Job’s godly character shines in the final chapter of Job. Job’s 42:1-3,6.
42 Then Job answered the Lord and said:
2 “I know that you can do all things,
and that no purpose of yours can be thwarted.
3 ‘Who is this that hides counsel without knowledge?’
Therefore I have uttered what I did not understand,
things too wonderful for me, which I did not know.
6 therefore I despise myself,
and repent in dust and ashes.”
Here Job acknowledges in humility that he spoke out of turn and should have held his tongue instead of speaking of things he knew nothing about. Previously he had demanded that God explain the mystery of why all this grief and suffering had come upon him. Job now realizes the error of his way and turns around in his thinking. As chapter 42 goes on, the LORD tells Job to say to Eliphaz and his two friends that what they spoke to Job was not right (Job 42:7). The three friends had assumed that Job’s sickness and trauma had happened because of his wickedness. God tells them that they were wrong in their judgement. These three miserable comforters are instructed to make a sacrifice to the LORD. Job is directed by God to pray for them for this sin to be forgiven. After his friends make their sacrifice, God accepts Job’s prayer for them (Job 42:8,9).
It is interesting to note that God asks Job more than thirty questions in Job 38-41. One example of the questions God asks Job is found in Job 38:3,4:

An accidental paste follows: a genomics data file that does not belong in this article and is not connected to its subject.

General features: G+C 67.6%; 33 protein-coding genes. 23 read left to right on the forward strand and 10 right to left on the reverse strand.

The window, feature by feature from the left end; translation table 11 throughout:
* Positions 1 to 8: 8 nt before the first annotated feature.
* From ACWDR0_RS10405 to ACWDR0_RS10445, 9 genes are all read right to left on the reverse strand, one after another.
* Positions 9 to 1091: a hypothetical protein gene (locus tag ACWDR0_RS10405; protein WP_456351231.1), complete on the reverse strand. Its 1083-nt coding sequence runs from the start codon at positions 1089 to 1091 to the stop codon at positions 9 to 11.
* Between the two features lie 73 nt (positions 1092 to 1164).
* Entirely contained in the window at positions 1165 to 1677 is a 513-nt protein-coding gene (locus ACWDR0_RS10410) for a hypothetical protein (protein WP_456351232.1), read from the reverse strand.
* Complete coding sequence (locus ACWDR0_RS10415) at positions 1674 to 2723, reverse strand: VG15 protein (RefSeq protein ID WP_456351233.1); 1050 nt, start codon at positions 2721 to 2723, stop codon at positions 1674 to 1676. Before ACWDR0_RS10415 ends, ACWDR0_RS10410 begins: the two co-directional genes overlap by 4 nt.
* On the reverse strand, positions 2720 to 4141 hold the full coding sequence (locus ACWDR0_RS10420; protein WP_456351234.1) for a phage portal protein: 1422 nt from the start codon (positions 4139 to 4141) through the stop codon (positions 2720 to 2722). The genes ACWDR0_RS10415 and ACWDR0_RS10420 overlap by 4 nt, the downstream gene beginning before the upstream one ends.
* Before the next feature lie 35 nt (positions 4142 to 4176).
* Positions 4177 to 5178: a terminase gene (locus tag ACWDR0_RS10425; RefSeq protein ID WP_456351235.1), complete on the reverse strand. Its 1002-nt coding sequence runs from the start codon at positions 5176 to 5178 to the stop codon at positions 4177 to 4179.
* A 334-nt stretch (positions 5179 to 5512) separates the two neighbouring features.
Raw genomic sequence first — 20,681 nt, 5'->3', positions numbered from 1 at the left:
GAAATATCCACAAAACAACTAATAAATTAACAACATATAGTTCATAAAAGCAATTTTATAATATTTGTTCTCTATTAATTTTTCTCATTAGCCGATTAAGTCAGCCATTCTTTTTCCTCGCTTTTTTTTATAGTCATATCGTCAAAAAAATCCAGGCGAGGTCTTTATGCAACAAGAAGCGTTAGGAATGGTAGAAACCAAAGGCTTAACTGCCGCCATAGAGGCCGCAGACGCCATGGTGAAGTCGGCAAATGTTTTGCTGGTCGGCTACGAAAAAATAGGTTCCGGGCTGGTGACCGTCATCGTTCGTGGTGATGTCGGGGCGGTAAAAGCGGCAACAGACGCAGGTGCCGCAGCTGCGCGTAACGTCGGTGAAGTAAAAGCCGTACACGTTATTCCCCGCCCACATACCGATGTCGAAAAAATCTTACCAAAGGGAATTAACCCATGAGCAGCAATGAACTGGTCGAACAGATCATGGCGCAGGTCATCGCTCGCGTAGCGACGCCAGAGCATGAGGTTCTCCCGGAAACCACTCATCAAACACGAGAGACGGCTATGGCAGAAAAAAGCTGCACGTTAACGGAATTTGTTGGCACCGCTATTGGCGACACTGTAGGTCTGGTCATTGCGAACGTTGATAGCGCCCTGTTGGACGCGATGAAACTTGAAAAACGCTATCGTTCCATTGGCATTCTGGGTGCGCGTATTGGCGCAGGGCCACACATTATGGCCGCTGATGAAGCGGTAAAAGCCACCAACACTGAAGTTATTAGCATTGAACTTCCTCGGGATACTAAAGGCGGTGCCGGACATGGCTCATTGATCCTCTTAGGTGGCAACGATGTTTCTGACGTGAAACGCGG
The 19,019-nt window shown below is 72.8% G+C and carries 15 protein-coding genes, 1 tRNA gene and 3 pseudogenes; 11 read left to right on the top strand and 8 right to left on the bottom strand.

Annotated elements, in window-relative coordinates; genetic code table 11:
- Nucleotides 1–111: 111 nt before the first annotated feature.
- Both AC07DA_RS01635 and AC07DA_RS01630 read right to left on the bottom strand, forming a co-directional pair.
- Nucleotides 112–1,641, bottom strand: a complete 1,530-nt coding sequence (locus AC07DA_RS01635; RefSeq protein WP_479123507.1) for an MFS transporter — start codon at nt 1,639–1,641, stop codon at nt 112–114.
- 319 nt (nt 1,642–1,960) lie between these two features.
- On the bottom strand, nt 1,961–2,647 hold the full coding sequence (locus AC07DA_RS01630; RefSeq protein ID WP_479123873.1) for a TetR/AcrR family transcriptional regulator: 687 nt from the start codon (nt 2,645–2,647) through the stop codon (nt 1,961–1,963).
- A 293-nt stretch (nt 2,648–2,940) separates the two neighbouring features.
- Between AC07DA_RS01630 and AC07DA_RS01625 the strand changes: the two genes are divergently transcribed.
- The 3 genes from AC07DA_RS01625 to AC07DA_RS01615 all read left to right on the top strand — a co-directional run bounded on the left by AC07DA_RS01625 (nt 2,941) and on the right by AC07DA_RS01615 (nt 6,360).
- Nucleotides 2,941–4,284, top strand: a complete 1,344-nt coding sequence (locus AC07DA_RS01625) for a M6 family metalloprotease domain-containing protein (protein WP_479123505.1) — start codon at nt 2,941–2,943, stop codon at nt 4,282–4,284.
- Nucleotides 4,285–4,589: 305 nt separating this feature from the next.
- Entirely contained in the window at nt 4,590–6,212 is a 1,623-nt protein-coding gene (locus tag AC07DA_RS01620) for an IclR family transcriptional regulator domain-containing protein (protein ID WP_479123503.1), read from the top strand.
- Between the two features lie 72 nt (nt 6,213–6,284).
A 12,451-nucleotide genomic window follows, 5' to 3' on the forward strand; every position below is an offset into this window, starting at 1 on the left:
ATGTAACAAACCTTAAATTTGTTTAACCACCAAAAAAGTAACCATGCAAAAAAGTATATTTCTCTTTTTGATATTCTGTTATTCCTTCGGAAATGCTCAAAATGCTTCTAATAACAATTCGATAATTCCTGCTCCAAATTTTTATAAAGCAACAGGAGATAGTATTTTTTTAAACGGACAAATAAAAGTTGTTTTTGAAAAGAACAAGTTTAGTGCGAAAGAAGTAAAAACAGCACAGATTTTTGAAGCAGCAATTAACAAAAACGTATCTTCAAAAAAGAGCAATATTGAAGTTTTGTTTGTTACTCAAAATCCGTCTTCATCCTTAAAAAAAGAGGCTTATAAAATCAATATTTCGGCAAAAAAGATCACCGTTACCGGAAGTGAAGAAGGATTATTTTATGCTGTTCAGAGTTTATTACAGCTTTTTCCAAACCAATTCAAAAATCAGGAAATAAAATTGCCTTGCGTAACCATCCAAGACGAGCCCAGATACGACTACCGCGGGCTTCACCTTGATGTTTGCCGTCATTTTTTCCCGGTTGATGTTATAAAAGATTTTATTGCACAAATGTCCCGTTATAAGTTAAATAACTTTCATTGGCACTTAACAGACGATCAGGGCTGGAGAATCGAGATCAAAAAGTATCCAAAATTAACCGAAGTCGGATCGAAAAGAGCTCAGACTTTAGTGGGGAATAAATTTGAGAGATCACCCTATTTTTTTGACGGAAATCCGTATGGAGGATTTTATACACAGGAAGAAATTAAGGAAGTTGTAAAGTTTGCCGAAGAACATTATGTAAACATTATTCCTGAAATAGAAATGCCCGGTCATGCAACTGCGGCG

“Dress for action like a man; I will question you, and you make it known to me. Where were you when I laid the foundations of the earth? Tell me, if you have understanding.”
God asks Job if he was there when the mountains were created, when the animals were created, and when the seas were made. Obviously, these are rhetorical questions and Job’s answer to all of these questions is no. God is the Creator of all things. He preserves His creation. Since we can trust God for the details of creating and upholding His creation, we can also trust Him with the intricate details of our lives including our hardships. God never answered the question, “Why did Job suffer?” But instead, the Lord invited Job to trust Him.
This book is meant to instruct and challenge us to trust God who is the maker and ruler of heaven and earth. We also have the assurance, as those united to Christ by faith in Him, that even though we die, we await the resurrection of the dead and the renewal of all creation in the new heavens and the new earth. Our hope in Christ includes being united with Him in His resurrection. This promise gives us a renewed perspective on our sufferings in this life. Because this world is not our final home, our death is not the final word! In Christ we have hope, the assurance of resurrection life in Christ and the life of the world to come. May we strengthen and encourage one another with these words.